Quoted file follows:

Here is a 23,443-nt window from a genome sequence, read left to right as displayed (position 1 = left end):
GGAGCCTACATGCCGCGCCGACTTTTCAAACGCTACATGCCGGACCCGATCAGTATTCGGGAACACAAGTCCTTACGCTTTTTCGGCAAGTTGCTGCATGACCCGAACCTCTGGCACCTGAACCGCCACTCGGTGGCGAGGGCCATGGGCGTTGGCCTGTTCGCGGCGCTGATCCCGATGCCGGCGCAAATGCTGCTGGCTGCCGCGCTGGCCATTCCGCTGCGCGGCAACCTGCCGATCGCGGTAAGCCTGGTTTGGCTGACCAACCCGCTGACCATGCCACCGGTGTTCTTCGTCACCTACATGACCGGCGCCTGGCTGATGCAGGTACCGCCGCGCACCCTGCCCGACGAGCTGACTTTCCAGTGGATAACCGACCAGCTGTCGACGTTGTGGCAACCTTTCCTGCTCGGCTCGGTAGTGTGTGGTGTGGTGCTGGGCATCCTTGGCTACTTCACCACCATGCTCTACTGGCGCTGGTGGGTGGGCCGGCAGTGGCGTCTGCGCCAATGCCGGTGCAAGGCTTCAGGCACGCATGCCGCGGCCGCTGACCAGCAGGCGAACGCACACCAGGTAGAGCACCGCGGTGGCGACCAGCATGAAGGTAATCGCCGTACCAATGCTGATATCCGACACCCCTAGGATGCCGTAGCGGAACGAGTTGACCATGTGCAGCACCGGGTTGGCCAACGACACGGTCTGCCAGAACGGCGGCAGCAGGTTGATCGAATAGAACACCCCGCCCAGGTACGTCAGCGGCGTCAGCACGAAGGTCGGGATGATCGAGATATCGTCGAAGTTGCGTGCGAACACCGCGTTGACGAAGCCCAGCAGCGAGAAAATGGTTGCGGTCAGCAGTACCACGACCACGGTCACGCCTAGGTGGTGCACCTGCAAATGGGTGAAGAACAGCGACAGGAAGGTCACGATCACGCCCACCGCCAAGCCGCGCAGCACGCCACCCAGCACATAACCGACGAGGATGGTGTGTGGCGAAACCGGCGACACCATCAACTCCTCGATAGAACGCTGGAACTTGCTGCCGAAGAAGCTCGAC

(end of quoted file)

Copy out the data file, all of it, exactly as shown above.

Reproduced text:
Here is a 23,443-nt window from a genome sequence, read left to right as displayed (position 1 = left end):
GGAGCCTACATGCCGCGCCGACTTTTCAAACGCTACATGCCGGACCCGATCAGTATTCGGGAACACAAGTCCTTACGCTTTTTCGGCAAGTTGCTGCATGACCCGAACCTCTGGCACCTGAACCGCCACTCGGTGGCGAGGGCCATGGGCGTTGGCCTGTTCGCGGCGCTGATCCCGATGCCGGCGCAAATGCTGCTGGCTGCCGCGCTGGCCATTCCGCTGCGCGGCAACCTGCCGATCGCGGTAAGCCTGGTTTGGCTGACCAACCCGCTGACCATGCCACCGGTGTTCTTCGTCACCTACATGACCGGCGCCTGGCTGATGCAGGTACCGCCGCGCACCCTGCCCGACGAGCTGACTTTCCAGTGGATAACCGACCAGCTGTCGACGTTGTGGCAACCTTTCCTGCTCGGCTCGGTAGTGTGTGGTGTGGTGCTGGGCATCCTTGGCTACTTCACCACCATGCTCTACTGGCGCTGGTGGGTGGGCCGGCAGTGGCGTCTGCGCCAATGCCGGTGCAAGGCTTCAGGCACGCATGCCGCGGCCGCTGACCAGCAGGCGAACGCACACCAGGTAGAGCACCGCGGTGGCGACCAGCATGAAGGTAATCGCCGTACCAATGCTGATATCCGACACCCCTAGGATGCCGTAGCGGAACGAGTTGACCATGTGCAGCACCGGGTTGGCCAACGACACGGTCTGCCAGAACGGCGGCAGCAGGTTGATCGAATAGAACACCCCGCCCAGGTACGTCAGCGGCGTCAGCACGAAGGTCGGGATGATCGAGATATCGTCGAAGTTGCGTGCGAACACCGCGTTGACGAAGCCCAGCAGCGAGAAAATGGTTGCGGTCAGCAGTACCACGACCACGGTCACGCCTAGGTGGTGCACCTGCAAATGGGTGAAGAACAGCGACAGGAAGGTCACGATCACGCCCACCGCCAAGCCGCGCAGCACGCCACCCAGCACATAACCGACGAGGATGGTGTGTGGCGAAACCGGCGACACCATCAACTCCTCGATAGAACGCTGGAACTTGCTGCCGAAGAAGCTCGAC